Winter is coming and now is the ideal time to give your boat a check over, not only if you are sailing through the winter but also if you are packing down for the colder UK months head.
Checking your boat now gives you time to think about any issues you might find and means you won't be rushing a fix in March when you are about to hit the water again.
Harken pulley systems are generally very good, but as with other kit items such as salt water can stop them working.
We took a customers boat for a blast a couple of months ago because he was having a few teething problems that he wanted our advice on. Since we had the same sort of boat it made sense.
In this case it was the sheeting angle of the kite and also the internal mainsheet system which contained a Harken pulley system allowing a 8:1 purchase.
As soon as we hit the water and starting going upwind it was clear to me that it wasn't working as it should, sheeting in the main was much more painful than it should be. One simple fix we made was switching the ratchet block on, now that's a bit easier! However there was still a fundamental issue meaning the loads were much higher than they should be, especially when sheeting from the trapeze.
When we got back to shore we started working through the system looking at one block at a time. We then came across the blocks at the back of the boom system which were totally ceased up. These were the metal high strength wire blocks which had 3mm 12 strand dyneema running through them. This was going to be the problem, they were not moving at all meaning the dyneema was being dragged around the turn rather than running smoothly round the corner.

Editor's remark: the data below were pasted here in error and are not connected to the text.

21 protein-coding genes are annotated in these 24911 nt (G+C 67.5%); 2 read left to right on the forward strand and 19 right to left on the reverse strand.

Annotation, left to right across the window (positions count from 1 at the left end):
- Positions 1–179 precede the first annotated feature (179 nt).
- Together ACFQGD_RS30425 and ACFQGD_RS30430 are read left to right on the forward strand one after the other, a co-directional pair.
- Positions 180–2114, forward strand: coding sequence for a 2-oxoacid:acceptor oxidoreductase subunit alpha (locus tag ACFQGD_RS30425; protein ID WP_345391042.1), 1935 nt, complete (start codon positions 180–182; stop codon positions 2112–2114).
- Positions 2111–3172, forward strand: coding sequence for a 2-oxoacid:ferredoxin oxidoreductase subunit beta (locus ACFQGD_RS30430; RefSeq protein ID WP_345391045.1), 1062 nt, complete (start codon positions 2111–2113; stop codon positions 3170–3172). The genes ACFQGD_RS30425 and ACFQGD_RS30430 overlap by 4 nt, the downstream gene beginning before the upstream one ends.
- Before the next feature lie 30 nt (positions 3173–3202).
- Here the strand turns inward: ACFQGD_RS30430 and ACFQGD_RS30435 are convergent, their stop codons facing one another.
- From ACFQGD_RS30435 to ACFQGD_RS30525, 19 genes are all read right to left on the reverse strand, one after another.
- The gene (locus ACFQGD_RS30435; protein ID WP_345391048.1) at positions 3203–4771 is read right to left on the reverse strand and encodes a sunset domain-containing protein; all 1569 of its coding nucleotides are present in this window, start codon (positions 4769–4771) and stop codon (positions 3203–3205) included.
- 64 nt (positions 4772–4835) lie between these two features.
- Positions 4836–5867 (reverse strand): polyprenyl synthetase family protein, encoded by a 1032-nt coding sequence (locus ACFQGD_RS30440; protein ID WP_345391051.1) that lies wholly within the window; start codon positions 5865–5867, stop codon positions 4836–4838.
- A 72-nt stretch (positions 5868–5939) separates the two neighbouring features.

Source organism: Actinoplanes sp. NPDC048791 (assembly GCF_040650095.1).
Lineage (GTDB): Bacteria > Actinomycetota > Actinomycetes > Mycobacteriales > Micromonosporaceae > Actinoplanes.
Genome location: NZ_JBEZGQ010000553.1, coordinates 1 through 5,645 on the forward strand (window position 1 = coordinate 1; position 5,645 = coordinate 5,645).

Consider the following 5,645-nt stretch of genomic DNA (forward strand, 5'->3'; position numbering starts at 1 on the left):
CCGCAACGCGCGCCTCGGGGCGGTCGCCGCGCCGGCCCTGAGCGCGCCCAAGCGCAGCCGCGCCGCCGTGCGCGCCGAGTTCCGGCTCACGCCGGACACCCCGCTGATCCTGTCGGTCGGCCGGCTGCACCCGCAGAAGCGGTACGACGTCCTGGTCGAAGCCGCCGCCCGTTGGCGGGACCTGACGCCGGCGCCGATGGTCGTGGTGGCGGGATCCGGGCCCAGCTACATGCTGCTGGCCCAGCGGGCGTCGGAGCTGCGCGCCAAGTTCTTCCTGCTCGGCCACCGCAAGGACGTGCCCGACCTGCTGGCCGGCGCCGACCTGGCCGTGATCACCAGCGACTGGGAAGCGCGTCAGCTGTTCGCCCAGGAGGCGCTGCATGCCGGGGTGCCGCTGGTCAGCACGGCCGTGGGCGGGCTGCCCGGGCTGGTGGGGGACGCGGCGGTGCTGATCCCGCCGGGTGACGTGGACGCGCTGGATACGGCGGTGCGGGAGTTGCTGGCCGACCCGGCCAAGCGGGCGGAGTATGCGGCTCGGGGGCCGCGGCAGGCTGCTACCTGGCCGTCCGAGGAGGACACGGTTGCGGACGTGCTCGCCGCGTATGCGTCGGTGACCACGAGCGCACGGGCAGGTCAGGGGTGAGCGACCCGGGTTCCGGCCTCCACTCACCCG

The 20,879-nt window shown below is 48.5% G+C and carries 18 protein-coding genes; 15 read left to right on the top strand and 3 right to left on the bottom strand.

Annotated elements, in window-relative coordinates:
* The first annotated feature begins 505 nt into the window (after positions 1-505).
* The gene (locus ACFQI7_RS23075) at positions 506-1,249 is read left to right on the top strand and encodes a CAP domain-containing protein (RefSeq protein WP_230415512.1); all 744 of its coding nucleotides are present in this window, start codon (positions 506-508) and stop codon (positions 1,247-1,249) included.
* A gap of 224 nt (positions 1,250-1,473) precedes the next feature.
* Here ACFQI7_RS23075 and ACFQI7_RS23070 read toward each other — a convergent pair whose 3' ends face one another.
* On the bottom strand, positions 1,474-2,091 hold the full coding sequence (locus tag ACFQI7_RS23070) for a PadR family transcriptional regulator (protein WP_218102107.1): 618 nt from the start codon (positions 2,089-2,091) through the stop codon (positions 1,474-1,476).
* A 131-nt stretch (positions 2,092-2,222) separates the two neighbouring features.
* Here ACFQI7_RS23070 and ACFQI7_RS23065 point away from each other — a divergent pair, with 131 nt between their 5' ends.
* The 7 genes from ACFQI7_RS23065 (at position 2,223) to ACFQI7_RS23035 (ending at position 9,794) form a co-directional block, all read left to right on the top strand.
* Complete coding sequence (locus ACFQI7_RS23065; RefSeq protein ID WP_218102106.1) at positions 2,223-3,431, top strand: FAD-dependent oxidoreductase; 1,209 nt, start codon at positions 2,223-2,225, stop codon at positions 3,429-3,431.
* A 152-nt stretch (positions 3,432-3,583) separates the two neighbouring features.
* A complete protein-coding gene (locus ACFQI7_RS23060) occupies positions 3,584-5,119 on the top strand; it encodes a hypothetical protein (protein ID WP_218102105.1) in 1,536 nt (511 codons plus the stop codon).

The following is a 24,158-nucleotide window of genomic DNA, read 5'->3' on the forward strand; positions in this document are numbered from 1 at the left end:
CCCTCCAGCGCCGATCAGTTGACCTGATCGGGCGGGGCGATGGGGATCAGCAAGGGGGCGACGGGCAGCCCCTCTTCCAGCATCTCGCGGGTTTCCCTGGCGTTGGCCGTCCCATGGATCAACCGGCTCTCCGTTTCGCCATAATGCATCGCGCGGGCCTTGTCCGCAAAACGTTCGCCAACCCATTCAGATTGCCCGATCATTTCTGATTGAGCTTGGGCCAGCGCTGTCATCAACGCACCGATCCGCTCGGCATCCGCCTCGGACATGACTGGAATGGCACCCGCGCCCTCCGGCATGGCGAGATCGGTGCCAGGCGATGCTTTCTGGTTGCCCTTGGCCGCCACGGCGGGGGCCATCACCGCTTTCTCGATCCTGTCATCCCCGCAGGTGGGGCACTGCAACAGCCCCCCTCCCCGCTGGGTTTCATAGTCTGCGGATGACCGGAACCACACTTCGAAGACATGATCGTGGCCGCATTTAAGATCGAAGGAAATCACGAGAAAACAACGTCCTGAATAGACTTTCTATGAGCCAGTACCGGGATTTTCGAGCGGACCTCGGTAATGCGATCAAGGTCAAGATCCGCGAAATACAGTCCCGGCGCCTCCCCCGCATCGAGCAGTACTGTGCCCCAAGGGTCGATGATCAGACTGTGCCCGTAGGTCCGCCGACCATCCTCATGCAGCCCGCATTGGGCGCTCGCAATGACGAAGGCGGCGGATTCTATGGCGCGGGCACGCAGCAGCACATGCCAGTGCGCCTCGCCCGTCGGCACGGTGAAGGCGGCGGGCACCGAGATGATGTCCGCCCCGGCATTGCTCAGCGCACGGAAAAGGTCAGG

Steps to try and resolve the issue:
Fortunately this worked and the Harken pulley system was back up and running again.
The customer was happy and the boat was working just as it should, but then we had a walk over our boat. The mainsheet pulley system worked in the same way, apart from the additional purchase it had. We sail a high performance catamaran as a mixed team, so we have upgraded our system to be a 12:1.
After the discussion with the customer we then supplied an additional Harken high strength 38mm block and another with a beckett attached. A little bit of 3mm dyneema later and he was off to change his system from an 8:1 to a 12:1.
This is a scenario we see quite a lot, especially where we sail on a salty estuary. We are obviously on hand when at events to advice but here are some top tips to prevent this from happening.
If you would like any help or advice related to any of the products we sell then just give us a call or drop us an email.
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